Table 1 presents VQA accuracy in both VQA-RAD open-ended and close-ended questions on the test set. The results show that for both MAML and CDAE, by firstly pretraining as described in Section 4.2, then finetuning, the finetuning significantly improves the performance over the training from scratch using only VQA-RAD. In addition, the results also show that our pretraining and finetuning of MAML and CDAE give better performance than the finetuning of VGG-16 which is pretrained on the ImageNet dataset. Our proposed image feature extraction MEVF which leverages both pretrained weights of MAML and CDAE, then finetuning them give the best performance. This confirms the effectiveness of the proposed MEVF for dealing with the limitation of labeled training data for medical VQA.

Reference methods VQA accuracy (%)
Open-ended Close-ended
VGG-16 (finetuning)[10] 24.2 57.2
MAML (from scratch) 6.5 68.6
MAML(finetuning) 38.2 69.7
CDAE (from scratch) 13.8 69.2
CDAE (finetuning) 36.7 70.8
MEVF (from scratch) 15.4 70.8
MEVF (finetuning) 40.7 74.1
Table 1: VQA results on VQA-RAD test set. All reference methods differ at the image feature extraction component. Other components are similar. The Stacked Attention Network (SAN) [19] is used as the attention mechanism in all methods.

The results also show that for all MAML, CDAE, and MEVF, the accuracy on close-ended questions (CEQ) are higher than those on the open-ended questions (OEQ). Furthermore, the improvements of the finetuning over the training from scratch are more significant on OEQ. We found that OEQ are usually difficult to answer than CEQ, i.e., OEQ mainly ask about the detail description and require long answers, while CEQ mainly ask about the confirmation (i.e., “yes/no”) and usually have short answers. That observation implies that the description answers which need more information from input images take more benefits from the proposed image feature extraction.

SAN fw.[10, 19]
MCB fw.[10, 5]
BAN fw.[9]
Open-ended 24.2 25.4 27.6 40.7 43.9
Close-ended 57.2 60.6 66.5 74.1 75.1
Table 2: Performance comparison on VQA-RAD test set. The results of SAN framework (fw.) and MCB framework (fw.) are cited from the paper [10].

4.4 Comparison with the state of the art

We compare our framework (Figure 1) with the baselines in [10]. In [10], the authors report the results when applying the general VQA frameworks, i.e., SAN framework [19], MCB framework [5]444Those frameworks are completed VQA models in which the core components in those frameworks are SAN and MCB attentions. We refer the reader to the corresponding papers [19, 5] for the detail of those models. and finetuning on VQA-RAD dataset. We also report another strong baseline when finetuning the state-of-the-art BAN framework [9]. For our framework, we report results when using SAN [19] or BAN [9] as the attention mechanisms, although other attention mechanisms are straightforward to use in our framework.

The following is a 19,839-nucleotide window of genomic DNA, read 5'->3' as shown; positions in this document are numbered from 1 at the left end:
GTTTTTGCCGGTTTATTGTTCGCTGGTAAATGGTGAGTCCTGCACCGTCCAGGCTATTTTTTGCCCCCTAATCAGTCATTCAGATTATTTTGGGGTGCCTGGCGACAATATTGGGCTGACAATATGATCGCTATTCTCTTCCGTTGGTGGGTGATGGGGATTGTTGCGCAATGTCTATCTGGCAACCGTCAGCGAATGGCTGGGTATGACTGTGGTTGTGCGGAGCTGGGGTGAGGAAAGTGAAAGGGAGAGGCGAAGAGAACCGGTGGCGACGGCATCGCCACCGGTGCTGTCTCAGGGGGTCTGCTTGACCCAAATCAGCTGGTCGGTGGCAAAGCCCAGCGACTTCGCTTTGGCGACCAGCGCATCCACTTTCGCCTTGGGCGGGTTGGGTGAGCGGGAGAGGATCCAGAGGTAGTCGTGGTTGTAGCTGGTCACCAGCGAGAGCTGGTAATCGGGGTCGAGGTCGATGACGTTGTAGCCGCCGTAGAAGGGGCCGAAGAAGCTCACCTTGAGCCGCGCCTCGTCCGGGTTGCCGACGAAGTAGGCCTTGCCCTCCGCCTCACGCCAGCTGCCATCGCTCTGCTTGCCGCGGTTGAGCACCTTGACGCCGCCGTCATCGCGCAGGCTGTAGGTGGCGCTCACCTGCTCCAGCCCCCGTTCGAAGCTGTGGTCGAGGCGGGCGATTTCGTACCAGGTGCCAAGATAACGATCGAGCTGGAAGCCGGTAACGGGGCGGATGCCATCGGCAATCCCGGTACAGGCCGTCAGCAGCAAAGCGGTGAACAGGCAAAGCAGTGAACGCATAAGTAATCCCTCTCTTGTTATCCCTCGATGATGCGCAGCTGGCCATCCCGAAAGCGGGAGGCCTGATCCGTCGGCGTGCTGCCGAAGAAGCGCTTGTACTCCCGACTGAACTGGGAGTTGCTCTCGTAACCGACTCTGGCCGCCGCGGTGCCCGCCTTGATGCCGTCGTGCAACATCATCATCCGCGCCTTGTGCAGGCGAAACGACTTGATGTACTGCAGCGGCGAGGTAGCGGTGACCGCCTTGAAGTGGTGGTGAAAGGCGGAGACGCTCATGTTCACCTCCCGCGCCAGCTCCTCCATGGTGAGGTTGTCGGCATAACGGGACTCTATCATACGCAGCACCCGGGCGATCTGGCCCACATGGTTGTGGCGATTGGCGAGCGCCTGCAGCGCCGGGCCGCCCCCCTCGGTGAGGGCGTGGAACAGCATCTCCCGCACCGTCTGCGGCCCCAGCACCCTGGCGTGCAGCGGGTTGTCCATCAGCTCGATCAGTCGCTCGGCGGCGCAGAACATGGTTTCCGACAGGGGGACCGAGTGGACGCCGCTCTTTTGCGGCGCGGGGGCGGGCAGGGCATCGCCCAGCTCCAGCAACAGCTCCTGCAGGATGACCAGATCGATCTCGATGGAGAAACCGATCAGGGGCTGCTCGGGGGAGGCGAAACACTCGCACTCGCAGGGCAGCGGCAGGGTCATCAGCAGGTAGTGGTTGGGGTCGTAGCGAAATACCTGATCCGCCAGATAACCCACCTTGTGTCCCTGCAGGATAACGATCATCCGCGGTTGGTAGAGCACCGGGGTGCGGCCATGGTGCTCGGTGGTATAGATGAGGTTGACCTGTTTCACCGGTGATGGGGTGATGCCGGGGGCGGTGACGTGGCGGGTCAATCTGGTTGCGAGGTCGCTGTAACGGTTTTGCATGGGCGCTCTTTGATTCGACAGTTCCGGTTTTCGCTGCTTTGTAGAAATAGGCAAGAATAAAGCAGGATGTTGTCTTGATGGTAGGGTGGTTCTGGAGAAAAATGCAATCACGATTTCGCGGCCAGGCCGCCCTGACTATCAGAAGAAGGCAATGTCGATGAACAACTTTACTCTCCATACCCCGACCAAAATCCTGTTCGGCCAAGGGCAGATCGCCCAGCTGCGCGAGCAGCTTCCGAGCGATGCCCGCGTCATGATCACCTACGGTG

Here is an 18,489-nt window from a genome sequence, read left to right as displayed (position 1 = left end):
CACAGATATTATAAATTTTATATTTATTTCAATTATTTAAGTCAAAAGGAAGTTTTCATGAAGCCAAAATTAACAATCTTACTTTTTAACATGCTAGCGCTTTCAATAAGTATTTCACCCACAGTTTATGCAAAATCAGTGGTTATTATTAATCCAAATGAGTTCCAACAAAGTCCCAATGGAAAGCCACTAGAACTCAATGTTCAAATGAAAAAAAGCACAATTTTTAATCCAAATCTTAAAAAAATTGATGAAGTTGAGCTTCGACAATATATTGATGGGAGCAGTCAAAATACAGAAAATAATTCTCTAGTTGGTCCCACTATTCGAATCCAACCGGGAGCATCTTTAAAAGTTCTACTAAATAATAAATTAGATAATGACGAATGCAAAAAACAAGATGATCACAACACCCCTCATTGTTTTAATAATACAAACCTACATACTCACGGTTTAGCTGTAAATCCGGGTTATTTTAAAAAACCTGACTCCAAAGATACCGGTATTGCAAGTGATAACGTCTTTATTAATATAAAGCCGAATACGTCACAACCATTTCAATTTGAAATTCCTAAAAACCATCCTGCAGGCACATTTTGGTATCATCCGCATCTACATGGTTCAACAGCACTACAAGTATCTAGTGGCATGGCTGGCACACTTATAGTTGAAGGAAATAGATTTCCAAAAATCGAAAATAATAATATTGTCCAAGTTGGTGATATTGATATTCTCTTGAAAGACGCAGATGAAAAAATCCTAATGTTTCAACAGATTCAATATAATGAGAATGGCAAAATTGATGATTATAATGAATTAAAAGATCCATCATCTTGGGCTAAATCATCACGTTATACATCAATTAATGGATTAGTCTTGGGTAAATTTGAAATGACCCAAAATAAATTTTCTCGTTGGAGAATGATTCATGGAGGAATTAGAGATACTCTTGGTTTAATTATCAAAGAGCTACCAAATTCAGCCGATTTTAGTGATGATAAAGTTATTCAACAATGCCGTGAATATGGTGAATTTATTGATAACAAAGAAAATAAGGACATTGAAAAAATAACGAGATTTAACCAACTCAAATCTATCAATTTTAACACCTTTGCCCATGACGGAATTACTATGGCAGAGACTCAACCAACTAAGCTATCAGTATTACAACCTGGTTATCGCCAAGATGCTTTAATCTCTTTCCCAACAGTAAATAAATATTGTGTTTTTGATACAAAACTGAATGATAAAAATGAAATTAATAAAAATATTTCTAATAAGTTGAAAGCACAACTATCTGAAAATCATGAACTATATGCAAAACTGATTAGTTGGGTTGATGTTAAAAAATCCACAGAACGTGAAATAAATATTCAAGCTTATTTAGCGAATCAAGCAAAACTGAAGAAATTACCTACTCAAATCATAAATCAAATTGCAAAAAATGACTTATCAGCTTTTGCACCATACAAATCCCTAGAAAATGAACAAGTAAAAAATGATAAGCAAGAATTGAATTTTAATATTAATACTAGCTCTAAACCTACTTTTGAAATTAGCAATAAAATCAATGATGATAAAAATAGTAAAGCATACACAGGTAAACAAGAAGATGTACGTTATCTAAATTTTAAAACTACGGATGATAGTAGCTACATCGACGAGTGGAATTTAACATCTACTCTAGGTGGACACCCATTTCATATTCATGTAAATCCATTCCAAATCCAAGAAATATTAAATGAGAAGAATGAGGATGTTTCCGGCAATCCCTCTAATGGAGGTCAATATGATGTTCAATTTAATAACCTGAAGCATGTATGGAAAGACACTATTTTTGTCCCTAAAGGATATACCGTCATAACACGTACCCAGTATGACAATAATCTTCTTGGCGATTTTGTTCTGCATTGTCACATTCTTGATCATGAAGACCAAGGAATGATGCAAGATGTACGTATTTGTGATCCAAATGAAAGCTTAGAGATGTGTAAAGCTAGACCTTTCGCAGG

Table 2 presents comparative results between methods. Note that for the image feature extraction, the baselines use the pretrained models (VGG or ResNet) that have been trained on ImageNet and then finetune on the VQA-RAD dataset. For the question feature extraction, all baselines and our framework use the same pretrained models (i.e., Glove [14]) and finetuning on VQA-RAD. The results show that when BAN or SAN is used as the attention mechanism in our framework, it significantly outperforms the baseline frameworks BAN [9] and SAN [10, 19]. Our best setting, i.e. the one with BAN as the attention, achieves the state-of-the-art results and it significantly outperforms the best baseline framework BAN [9], i.e., the improvements are and on open-ended and close-ended VQA, respectively.

5 Conclusion

In this paper, we proposed a novel medical VQA framework that leverages the meta-learning MAML and denoising auto-encoder CDAE for image feature extraction in order to overcome the limitation of labeled training data. Specifically, CDAE helps to leverage information from the large scale unlabeled images, while MAML helps to learn meta-weights that can be quickly adapted to the VQA problem. We establish new state-of-the-art results on VQA-RAD dataset for both close-ended and open-ended questions.